Thallium-201 redistribution after early reinjection in patients with severe stress perfusion defects and ventricular dysfunction

Michele Galli, Claudio Marcassa

Research output: Contribution to journalArticle

Abstract

Early poststress thallium-201 reinjection to obviate the need for two sets of redistribution images has been proposed as an alternative reinjection protocol although, in a preliminary study, it did not reduce the frequency of late redistribution. The efficacy of the early reinjection protocol was assessed in 102 patients with chronic ischemic heart disease and left ventricular dysfunction who showed severe thallium-201 defects on planar stress images. Thallium-201 was reinjected immediately after the poststress study, and redistribution images were acquired 4 and 24 hours later. By quantitative analysis, a further increase in thallium-201 uptake on 24-hour imaging was documented in only 48 (6%) of 740 segments still abnormal on 4-hour images, 26 (54%) of which were represented by partially reversible or not severe fixed defects. Overall, late thallium-201 uptake was less frequently observed in patients with depressed ejection fraction (p <0.05). Clinically relevant late reversibility was found in only 3 (3%) of 94 patients. Scans were repeated after revascularization in 20 patients. Tracer uptake improved in 40 (34%) of 118 segments with 4-hour defect: the improvement mainly (85%) involved those segments already showing partial 4-hour reversibility or mild fixed defects on the preoperative study. Thus a negligible late tracer redistribution was found in patients with severe stress thallium-201 defects undergoing early reinjection and 4-hour imaging; no significant 24-hour improvement was observed in those patients with depressed ventricular function and fixed 4-hour defects. This simpler imaging protocol could obviate the need for additional late imaging to detect residual viability.

Original languageEnglish
Pages (from-to)41-52
Number of pages12
JournalAmerican Heart Journal
Volume128
Issue number1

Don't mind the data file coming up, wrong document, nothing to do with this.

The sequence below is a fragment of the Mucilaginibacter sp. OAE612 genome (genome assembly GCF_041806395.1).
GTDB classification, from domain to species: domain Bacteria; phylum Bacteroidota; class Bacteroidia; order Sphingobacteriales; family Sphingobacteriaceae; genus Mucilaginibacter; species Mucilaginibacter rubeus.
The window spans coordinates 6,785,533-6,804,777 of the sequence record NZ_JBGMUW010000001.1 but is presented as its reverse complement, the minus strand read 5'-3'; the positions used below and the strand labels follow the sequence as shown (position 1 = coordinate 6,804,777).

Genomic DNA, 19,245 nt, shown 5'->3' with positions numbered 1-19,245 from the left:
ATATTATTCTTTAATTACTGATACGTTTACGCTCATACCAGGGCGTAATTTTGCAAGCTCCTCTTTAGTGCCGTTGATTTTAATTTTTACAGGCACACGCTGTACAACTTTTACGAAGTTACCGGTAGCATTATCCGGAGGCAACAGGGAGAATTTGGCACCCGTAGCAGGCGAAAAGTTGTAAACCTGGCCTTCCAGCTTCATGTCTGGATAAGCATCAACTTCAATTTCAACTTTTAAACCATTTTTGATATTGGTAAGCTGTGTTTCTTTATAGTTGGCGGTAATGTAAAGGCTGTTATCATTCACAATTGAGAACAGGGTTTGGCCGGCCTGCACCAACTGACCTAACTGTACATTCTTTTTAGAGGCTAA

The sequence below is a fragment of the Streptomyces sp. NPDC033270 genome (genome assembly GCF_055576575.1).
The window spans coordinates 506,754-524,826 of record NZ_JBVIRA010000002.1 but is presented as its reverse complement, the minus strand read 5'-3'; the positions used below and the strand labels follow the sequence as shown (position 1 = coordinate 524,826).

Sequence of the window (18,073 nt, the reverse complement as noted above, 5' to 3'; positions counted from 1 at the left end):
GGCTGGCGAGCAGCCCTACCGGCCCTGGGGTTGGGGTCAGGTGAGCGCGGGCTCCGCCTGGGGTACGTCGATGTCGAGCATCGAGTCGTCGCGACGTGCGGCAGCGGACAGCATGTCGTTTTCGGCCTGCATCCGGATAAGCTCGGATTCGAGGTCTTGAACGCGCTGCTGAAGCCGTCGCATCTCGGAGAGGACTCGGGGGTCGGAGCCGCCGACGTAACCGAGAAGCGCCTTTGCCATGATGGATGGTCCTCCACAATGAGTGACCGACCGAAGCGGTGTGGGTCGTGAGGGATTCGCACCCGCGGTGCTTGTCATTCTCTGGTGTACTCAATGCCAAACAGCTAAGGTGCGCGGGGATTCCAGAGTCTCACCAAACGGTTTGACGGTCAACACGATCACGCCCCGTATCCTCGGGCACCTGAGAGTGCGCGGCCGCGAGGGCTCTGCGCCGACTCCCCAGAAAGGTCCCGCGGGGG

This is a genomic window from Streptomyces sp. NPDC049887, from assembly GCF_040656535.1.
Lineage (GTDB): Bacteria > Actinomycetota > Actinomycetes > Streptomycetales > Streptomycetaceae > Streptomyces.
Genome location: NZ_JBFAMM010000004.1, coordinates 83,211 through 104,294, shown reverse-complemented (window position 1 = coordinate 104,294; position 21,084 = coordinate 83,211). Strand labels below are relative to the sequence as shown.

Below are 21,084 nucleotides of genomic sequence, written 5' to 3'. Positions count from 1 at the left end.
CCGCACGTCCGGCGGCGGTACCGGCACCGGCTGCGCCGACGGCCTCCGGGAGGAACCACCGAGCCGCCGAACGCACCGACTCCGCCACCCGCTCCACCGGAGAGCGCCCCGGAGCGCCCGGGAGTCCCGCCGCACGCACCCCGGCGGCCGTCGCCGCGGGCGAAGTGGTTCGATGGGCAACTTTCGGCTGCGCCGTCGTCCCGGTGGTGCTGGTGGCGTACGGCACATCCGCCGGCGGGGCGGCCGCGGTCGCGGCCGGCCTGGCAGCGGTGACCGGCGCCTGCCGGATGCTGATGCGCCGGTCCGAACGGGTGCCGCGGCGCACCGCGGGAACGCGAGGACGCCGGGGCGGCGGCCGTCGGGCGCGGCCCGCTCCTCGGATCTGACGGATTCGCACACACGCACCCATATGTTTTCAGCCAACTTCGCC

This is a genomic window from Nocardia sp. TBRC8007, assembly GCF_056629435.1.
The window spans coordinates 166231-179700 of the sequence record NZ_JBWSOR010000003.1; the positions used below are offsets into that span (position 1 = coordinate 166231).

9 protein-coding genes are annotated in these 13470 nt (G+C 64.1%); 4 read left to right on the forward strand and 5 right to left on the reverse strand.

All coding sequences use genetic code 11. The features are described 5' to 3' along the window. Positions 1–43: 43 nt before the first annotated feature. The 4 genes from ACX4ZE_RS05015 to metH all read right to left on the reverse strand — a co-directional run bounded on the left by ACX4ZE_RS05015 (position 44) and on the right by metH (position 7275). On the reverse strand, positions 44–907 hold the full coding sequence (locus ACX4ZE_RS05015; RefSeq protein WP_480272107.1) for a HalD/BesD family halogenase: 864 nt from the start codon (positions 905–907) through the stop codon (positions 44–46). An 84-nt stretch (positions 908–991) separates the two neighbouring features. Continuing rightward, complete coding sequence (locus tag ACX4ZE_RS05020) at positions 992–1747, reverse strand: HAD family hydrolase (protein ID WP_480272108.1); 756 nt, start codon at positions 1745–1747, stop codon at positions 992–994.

DOIs
Publication statusPublished - 1994

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Ventricular Dysfunction
Thallium
Perfusion
Ventricular Function
Left Ventricular Dysfunction
Myocardial Ischemia

ASJC Scopus subject areas

  • Cardiology and Cardiovascular Medicine

Cite this

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title = "Thallium-201 redistribution after early reinjection in patients with severe stress perfusion defects and ventricular dysfunction",
abstract = "Early poststress thallium-201 reinjection to obviate the need for two sets of redistribution images has been proposed as an alternative reinjection protocol although, in a preliminary study, it did not reduce the frequency of late redistribution. The efficacy of the early reinjection protocol was assessed in 102 patients with chronic ischemic heart disease and left ventricular dysfunction who showed severe thallium-201 defects on planar stress images. Thallium-201 was reinjected immediately after the poststress study, and redistribution images were acquired 4 and 24 hours later. By quantitative analysis, a further increase in thallium-201 uptake on 24-hour imaging was documented in only 48 (6{\%}) of 740 segments still abnormal on 4-hour images, 26 (54{\%}) of which were represented by partially reversible or not severe fixed defects. Overall, late thallium-201 uptake was less frequently observed in patients with depressed ejection fraction (p <0.05). Clinically relevant late reversibility was found in only 3 (3{\%}) of 94 patients. Scans were repeated after revascularization in 20 patients. Tracer uptake improved in 40 (34{\%}) of 118 segments with 4-hour defect: the improvement mainly (85{\%}) involved those segments already showing partial 4-hour reversibility or mild fixed defects on the preoperative study. Thus a negligible late tracer redistribution was found in patients with severe stress thallium-201 defects undergoing early reinjection and 4-hour imaging; no significant 24-hour improvement was observed in those patients with depressed ventricular function and fixed 4-hour defects. This simpler imaging protocol could obviate the need for additional late imaging to detect residual viability.",
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